Since you on the subject of the importance and meaning of language, can we get back to calling our government officials by their originally intended purpose. I’m tire of hearing them calling themselves and the morons in the media calling them our “elected leaders”. They are not supposed to be anything more than representatives. We lead ourselves!
Sorry for the political crying. But language is extremely important when the meaning of the words are transferred to other words that downplay or degrade the meaning and value of the original ideas.
Hear! Hear! Well said. meanings are very important. Language is how we communicate with others and frequently even with ourselves. If you want to read eloquent English, read William F. Buckley, Jr. or Winston Churchill. You don’t have to agree with their politics, read them just for the pure pleasure of their expressive use of the English language. Which by the way, because of its polyglot nature, used correctly, is one of the most precise languages extent in the world.
Xmas has been used since the 12th century. It comes from the Greek “Xp̄es mæsse”. Which translated means Christ mass. The letter X is used in many circumstances where the “kris” sound is needed. We used to call ourselves Xtians also but that has fallen by the way side.
But i do agree it is Independence Day, its like saying merry 25th of December when saying happy 4th of July.
We pack our own food when we road trip too. Just find a shady spot, set out the checkered tablecloth, and the picnic basket, and we have lemonade, fried chicken, all the good stuff, instead of fast food.
I can tell you how my Father was enjoying the 4th of July in 1918. He was in France in the US Army stationed with the French Army as an ambulance driver. So he had fireworks all around. And when there was a lull in the fighting he would be driving wounded men back to a hospital for care, actually even if there was NOT a lull in the fighting he would be driving.
My grandfather was in combat in France with the 2nd Division on July 4, 1918.
Great read! Thank you. I wish I knew what my great-grandparents were doing then. They didn’t tell me, but I know they farmed. This gives me an idea of what they were up to. To those overseas, I think of them honorably. In the last lines of this article, I believe “prepper” could be interchanged with “proper”.
Out here in the country where there are no rules there are always a few neighbors who throw big family parties on Independence Day, they fire up big smokers with mesquite wood, beer gets iced down, gunfire can get pretty general, someone always has a band playing, but mostly they pool their cash and buy enormous quantities of fireworks. Me and my Sweetie will grill steaks and drink Margaritas and once it gets dark kick back on the porch and watch the show. People spend hundreds and thousands of dollars on those big ass mortar shells and Grand Finale packages, what a trip!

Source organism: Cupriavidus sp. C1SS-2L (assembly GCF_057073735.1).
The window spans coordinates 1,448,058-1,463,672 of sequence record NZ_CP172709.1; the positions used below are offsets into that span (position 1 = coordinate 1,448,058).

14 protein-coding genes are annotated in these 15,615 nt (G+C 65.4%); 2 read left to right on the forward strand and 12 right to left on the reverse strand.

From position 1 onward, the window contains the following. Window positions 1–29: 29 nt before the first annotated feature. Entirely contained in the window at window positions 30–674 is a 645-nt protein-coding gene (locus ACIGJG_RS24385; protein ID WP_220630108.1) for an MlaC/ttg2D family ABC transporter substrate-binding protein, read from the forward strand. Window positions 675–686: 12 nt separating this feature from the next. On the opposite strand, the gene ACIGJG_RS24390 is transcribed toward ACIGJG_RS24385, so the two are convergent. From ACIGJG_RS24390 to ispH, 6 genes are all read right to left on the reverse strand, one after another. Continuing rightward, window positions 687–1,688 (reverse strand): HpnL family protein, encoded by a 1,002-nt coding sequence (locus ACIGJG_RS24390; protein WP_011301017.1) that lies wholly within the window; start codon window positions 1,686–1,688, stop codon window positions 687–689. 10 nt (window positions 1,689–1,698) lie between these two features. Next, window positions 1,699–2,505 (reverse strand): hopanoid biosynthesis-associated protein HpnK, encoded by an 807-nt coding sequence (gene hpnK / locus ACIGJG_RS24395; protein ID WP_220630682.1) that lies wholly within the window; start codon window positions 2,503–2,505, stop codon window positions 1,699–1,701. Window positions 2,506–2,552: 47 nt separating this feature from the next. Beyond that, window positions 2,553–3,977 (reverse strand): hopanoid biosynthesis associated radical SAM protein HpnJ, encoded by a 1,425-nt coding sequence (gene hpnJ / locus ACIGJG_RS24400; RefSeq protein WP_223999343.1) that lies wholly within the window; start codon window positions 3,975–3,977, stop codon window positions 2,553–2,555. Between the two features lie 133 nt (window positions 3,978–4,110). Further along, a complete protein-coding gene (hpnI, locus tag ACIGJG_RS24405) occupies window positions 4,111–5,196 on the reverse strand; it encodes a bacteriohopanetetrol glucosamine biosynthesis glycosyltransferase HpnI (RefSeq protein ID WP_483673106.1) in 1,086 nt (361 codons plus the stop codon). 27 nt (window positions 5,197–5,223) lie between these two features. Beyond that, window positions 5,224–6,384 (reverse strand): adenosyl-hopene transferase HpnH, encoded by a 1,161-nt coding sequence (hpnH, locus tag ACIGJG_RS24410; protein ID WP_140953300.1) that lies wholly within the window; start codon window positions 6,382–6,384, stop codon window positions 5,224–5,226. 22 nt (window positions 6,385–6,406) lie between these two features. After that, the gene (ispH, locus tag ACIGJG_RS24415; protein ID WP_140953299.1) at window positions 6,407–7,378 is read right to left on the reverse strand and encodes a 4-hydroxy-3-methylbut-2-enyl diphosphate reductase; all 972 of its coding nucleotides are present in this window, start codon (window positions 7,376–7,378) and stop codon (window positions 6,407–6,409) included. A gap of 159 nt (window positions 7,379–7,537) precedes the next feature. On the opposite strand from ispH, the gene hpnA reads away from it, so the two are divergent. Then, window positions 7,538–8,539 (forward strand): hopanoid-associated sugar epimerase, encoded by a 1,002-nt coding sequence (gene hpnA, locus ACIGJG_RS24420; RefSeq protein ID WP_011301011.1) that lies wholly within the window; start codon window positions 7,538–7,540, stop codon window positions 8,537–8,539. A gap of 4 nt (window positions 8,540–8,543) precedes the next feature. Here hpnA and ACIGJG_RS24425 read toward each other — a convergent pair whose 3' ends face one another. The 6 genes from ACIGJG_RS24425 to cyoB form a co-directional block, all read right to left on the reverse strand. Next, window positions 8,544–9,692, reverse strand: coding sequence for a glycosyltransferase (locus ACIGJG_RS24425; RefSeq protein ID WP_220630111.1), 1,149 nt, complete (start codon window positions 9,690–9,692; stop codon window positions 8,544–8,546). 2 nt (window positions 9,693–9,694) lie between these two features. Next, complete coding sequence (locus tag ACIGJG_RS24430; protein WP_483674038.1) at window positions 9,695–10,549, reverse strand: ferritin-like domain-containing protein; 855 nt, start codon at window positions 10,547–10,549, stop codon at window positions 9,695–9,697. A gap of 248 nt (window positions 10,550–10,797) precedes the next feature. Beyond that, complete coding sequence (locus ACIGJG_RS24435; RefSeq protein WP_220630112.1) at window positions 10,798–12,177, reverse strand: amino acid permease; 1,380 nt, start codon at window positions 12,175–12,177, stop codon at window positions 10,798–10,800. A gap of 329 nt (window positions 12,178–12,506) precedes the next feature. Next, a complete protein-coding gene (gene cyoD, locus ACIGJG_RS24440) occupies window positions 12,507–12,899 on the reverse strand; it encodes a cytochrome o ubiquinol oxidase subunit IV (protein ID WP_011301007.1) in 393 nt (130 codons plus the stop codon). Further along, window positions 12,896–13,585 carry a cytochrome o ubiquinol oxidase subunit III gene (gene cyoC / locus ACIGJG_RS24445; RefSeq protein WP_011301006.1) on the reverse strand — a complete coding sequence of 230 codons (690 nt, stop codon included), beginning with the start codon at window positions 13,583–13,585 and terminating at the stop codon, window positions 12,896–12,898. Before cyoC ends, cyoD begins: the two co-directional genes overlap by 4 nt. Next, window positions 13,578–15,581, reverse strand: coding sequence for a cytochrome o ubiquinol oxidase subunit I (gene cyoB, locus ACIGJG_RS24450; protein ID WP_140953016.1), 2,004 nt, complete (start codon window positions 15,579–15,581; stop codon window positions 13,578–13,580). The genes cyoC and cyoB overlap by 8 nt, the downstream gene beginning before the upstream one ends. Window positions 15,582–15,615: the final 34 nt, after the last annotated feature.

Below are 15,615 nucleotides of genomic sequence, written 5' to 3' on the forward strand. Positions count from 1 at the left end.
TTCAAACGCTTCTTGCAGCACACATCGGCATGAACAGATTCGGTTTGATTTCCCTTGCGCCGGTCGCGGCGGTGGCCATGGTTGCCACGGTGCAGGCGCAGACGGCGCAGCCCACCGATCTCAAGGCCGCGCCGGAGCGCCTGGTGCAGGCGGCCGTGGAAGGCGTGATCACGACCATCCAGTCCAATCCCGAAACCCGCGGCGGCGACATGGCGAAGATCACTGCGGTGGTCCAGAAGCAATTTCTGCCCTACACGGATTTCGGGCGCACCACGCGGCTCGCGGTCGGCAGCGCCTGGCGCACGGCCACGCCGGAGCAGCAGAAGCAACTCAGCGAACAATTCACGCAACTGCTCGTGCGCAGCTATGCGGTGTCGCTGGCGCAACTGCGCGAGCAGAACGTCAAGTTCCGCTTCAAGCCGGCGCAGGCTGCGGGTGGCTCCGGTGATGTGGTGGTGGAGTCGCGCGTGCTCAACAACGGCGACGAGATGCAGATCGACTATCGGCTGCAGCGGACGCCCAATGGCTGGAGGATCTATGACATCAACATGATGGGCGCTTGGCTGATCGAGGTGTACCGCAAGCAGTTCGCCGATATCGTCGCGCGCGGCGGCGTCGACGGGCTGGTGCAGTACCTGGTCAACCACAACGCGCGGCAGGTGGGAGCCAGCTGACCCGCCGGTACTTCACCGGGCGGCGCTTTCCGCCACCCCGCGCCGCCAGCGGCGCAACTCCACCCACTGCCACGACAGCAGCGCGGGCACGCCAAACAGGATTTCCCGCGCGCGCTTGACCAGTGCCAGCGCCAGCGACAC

Where I live, there will be some fireworks, both backyard type and professional. Some of the higher professional ones we’ll be able to see from our house if it’s clear. Mostly, at dark, the will be a lot of gunfire for a few minutes and maybe the neighbor with the cannon will set it off a time or two. Then all will be quiet again. There might even be a cookout or two somewhere around.
“Where can I buy that?” As in the generator that will stop working as soon as you are out of fuel, which would be very soon, if the electricity goes and vehicles that carry it can’t be filled and gasoline pumps do not work. Bad example of preparing. Unless you do as my daughter’s neighbor, huge propane tank, that developed a leak and blew up his house and chicken coop. Great luck, since he and wife were staying with his adult children to help grand kids open up Christmas presents. Next idea, that requires no fuel from pumps. This was not meant to offend easily offended people. As to the Mexicans, that is a holiday only celebrated in a very small area of Mexico, asides from in the US. Chill out. Now the Alamo, half the people defending it were Mexicans and of the white Americans, some had in-laws that were Mexicans and the Alamo was in Mexico, less than 200 years ago. Being that I am an Army brat (now 71) the 4th of July is something you carry in your heart or you don’t. What matters is what are you willing to do for your nation NOW. Are you willing to die? If not who cares what you call it, you don’t know what it means, anyway. Not too touchy feely, I’m afraid. And, I am into history.